Published online 18 October 2004 | Nature | doi:10.1038/news041018-1


Flawed drawings caused spacecraft crash

Upside-down switches stopped parachutes from opening.

The Genesis spacecraft was designed to provide clues about how the Solar System formed.The Genesis spacecraft was designed to provide clues about how the Solar System formed.© NASA/JPL/Caltech

Investigators may have discovered what caused the Genesis spacecraft to crash into the Utah desert this September. Some crucial switches were installed backwards, because of an error in the instructions.

The problem stems from the craft's design drawings, made by Lockheed Martin in 2001. They showed that some tiny cylindrical plungers, designed to detect the gravity of an incoming planet and deploy a parachute, were installed the wrong way.

There were four such switches - two as a backup in case the first two failed. But all of them had been installed backwards. As a result the parachute didn't open, and the capsule plummeted to Earth.

“This is a road we didn't want to be on.”

Don Burnett
Genesis principal scientist

None of NASA's review processes picked up the mistake. "It would be very easy to mix this up," says Michael Ryschkewitsch, chair of NASA's mishap investigation board at the Goddard Space Flight Center in Greenbelt, Maryland. Investigators had to X-ray the crashed craft to confirm that the devices were the wrong way round.

Good news for Stardust

The Stardust sample return mission, which is set to return to Utah in 2006 carrying a portion of a comet's tail, has the same switches as Genesis. Fortunately, that craft's designs show that they were installed correctly.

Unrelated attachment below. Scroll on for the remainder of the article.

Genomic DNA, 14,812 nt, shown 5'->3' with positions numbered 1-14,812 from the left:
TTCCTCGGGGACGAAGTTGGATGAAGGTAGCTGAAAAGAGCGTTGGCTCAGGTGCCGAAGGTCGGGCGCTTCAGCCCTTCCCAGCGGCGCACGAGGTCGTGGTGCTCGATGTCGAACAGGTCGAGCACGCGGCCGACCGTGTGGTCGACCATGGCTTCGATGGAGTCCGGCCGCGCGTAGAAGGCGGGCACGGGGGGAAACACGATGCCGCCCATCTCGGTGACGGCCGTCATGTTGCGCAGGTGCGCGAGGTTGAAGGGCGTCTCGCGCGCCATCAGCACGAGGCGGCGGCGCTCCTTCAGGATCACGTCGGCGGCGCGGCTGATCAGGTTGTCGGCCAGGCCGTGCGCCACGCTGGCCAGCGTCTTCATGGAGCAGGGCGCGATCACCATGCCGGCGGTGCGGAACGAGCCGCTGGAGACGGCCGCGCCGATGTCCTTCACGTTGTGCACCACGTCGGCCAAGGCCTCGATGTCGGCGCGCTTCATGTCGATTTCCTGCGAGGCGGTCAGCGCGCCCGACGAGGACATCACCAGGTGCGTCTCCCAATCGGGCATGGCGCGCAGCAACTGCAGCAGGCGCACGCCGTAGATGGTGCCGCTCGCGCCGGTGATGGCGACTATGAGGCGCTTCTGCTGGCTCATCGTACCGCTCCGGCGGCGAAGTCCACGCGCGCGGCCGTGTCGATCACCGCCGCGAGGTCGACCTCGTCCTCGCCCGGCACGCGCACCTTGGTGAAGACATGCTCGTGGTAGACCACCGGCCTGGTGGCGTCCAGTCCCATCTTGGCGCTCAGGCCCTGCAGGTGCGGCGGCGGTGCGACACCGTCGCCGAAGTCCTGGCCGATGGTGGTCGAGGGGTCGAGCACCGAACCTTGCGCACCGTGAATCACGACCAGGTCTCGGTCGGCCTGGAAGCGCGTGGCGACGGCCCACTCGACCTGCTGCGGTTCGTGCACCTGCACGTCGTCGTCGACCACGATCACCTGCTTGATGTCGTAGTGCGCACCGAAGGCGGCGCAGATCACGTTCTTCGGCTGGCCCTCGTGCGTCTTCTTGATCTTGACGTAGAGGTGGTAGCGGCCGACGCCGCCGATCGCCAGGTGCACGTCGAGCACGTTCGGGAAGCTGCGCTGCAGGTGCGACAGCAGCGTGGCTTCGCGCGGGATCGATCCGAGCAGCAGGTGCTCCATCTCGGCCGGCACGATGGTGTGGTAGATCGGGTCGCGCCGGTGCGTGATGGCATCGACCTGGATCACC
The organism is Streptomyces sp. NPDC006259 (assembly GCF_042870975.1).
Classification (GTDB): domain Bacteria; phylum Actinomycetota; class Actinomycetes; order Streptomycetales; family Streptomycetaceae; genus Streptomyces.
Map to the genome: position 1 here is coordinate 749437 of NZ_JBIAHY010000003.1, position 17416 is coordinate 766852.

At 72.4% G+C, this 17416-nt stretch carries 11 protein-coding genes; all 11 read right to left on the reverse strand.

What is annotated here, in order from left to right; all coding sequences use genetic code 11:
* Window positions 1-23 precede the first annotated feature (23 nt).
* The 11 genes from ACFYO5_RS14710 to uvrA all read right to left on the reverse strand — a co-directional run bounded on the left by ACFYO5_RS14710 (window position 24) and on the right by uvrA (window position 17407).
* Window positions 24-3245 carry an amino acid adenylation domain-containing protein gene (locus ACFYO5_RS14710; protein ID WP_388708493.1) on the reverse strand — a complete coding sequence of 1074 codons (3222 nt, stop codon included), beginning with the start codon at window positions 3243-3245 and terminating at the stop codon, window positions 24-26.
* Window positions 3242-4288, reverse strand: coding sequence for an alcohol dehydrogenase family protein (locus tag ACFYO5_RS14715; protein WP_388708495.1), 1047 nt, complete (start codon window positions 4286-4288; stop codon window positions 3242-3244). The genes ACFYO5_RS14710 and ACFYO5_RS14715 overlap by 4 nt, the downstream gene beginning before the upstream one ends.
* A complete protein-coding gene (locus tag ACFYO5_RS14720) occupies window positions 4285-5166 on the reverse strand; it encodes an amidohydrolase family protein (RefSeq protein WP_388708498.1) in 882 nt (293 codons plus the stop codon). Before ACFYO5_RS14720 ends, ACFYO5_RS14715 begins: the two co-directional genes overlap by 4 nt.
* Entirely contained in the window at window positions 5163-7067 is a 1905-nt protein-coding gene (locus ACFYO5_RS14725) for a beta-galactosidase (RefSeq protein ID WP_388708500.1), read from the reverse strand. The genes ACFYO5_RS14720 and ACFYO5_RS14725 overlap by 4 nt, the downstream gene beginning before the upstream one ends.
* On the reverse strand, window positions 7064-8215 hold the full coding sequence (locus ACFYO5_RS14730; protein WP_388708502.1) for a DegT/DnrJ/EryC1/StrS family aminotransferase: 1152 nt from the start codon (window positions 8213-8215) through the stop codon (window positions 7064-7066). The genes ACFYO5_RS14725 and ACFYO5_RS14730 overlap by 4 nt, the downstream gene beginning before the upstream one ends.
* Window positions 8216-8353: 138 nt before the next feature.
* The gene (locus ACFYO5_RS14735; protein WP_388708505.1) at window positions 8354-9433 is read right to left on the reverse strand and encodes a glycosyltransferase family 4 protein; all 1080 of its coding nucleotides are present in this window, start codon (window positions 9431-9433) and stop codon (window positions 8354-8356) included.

The mishap investigation board has yet to finish its work, and may yet find other problems with Genesis. A battery that overheated during the early days of the mission, and was an early suspect for the crash, has yet to be fully investigated. "The battery is going to get a lot of our attention," says Ryschkewitsch.

The Genesis mission was designed to provide clues about how the Solar System formed by capturing a few grains of material from the solar wind - a blast of charged atoms that fly from the Sun at hundreds of kilometres per second.

The capsule was so delicate that NASA planned to have it caught by helicopter stunt pilots in order to ensure a gentle landing. Instead the capsule broke apart when it slammed into the ground.

Salvage operation

“I'm optimistic that contamination will not be a show-stopper.”

Roger Wiens
Genesis science investigator

Scientists are optimistic about their chances of salvaging samples from the capsule. "It's not a question of data or no data. It's a question of the precision of the data," says Don Burnett, principal scientist on Genesis and a geochemist at the California Institute of Technology, Pasadena.

"Our goal was to have no more contaminant atoms than implanted solar wind atoms per square centimetre," says Burnett. This level of contamination would have made detecting the sample "feasible" says Burnett. In fact it is much worse than this in places. "We now may have to figure out how to clean up the surfaces. This is possible in principle but a road we didn't want to be on," he says.

Luckily, it rained in Utah about four days before re-entry, and this damped the dust down, says Roger Wiens, an investigator on the project at the Los Alamos National Laboratory in New Mexico.

"I'm optimistic that contamination will not be a show-stopper for nitrogen and oxygen isotopic analyses, which were priorities one and two," says Wiens. "Some of our lower priorities will fall off the table due to contamination."

The samples are now being examined at the Johnson Space Center in Houston, although it will probably be months before scientists know how much data they will be able to retrieve. 

Genesis principal scientist

Genesis science investigator